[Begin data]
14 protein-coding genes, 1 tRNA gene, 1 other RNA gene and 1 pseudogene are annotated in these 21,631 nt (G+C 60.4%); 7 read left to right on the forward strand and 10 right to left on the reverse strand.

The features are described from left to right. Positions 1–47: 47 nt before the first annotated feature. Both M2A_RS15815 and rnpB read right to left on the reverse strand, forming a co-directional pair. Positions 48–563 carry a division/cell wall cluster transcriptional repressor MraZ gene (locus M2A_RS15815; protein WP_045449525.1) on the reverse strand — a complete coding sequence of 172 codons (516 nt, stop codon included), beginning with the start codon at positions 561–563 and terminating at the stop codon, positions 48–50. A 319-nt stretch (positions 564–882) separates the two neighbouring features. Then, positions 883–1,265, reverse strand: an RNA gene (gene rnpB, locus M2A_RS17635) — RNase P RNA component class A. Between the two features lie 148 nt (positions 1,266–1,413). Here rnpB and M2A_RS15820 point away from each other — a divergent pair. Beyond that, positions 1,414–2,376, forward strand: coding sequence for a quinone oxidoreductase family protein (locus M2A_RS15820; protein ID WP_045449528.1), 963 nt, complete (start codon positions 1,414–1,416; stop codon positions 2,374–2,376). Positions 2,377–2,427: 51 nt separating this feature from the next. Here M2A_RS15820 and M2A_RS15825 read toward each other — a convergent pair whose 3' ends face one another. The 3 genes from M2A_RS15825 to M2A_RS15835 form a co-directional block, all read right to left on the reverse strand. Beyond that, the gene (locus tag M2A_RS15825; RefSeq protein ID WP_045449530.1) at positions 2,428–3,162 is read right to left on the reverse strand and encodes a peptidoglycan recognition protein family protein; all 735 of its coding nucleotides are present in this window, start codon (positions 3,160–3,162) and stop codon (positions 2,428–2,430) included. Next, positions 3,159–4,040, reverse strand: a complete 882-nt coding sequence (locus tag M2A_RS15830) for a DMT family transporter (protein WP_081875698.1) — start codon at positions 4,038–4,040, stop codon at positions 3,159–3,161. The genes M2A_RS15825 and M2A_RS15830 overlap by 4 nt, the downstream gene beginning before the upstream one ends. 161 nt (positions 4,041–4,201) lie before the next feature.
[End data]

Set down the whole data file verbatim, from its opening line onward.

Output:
14 protein-coding genes, 1 tRNA gene, 1 other RNA gene and 1 pseudogene are annotated in these 21,631 nt (G+C 60.4%); 7 read left to right on the forward strand and 10 right to left on the reverse strand.

The features are described from left to right. Positions 1–47: 47 nt before the first annotated feature. Both M2A_RS15815 and rnpB read right to left on the reverse strand, forming a co-directional pair. Positions 48–563 carry a division/cell wall cluster transcriptional repressor MraZ gene (locus M2A_RS15815; protein WP_045449525.1) on the reverse strand — a complete coding sequence of 172 codons (516 nt, stop codon included), beginning with the start codon at positions 561–563 and terminating at the stop codon, positions 48–50. A 319-nt stretch (positions 564–882) separates the two neighbouring features. Then, positions 883–1,265, reverse strand: an RNA gene (gene rnpB, locus M2A_RS17635) — RNase P RNA component class A. Between the two features lie 148 nt (positions 1,266–1,413). Here rnpB and M2A_RS15820 point away from each other — a divergent pair. Beyond that, positions 1,414–2,376, forward strand: coding sequence for a quinone oxidoreductase family protein (locus M2A_RS15820; protein ID WP_045449528.1), 963 nt, complete (start codon positions 1,414–1,416; stop codon positions 2,374–2,376). Positions 2,377–2,427: 51 nt separating this feature from the next. Here M2A_RS15820 and M2A_RS15825 read toward each other — a convergent pair whose 3' ends face one another. The 3 genes from M2A_RS15825 to M2A_RS15835 form a co-directional block, all read right to left on the reverse strand. Beyond that, the gene (locus tag M2A_RS15825; RefSeq protein ID WP_045449530.1) at positions 2,428–3,162 is read right to left on the reverse strand and encodes a peptidoglycan recognition protein family protein; all 735 of its coding nucleotides are present in this window, start codon (positions 3,160–3,162) and stop codon (positions 2,428–2,430) included. Next, positions 3,159–4,040, reverse strand: a complete 882-nt coding sequence (locus tag M2A_RS15830) for a DMT family transporter (protein WP_081875698.1) — start codon at positions 4,038–4,040, stop codon at positions 3,159–3,161. The genes M2A_RS15825 and M2A_RS15830 overlap by 4 nt, the downstream gene beginning before the upstream one ends. 161 nt (positions 4,041–4,201) lie before the next feature.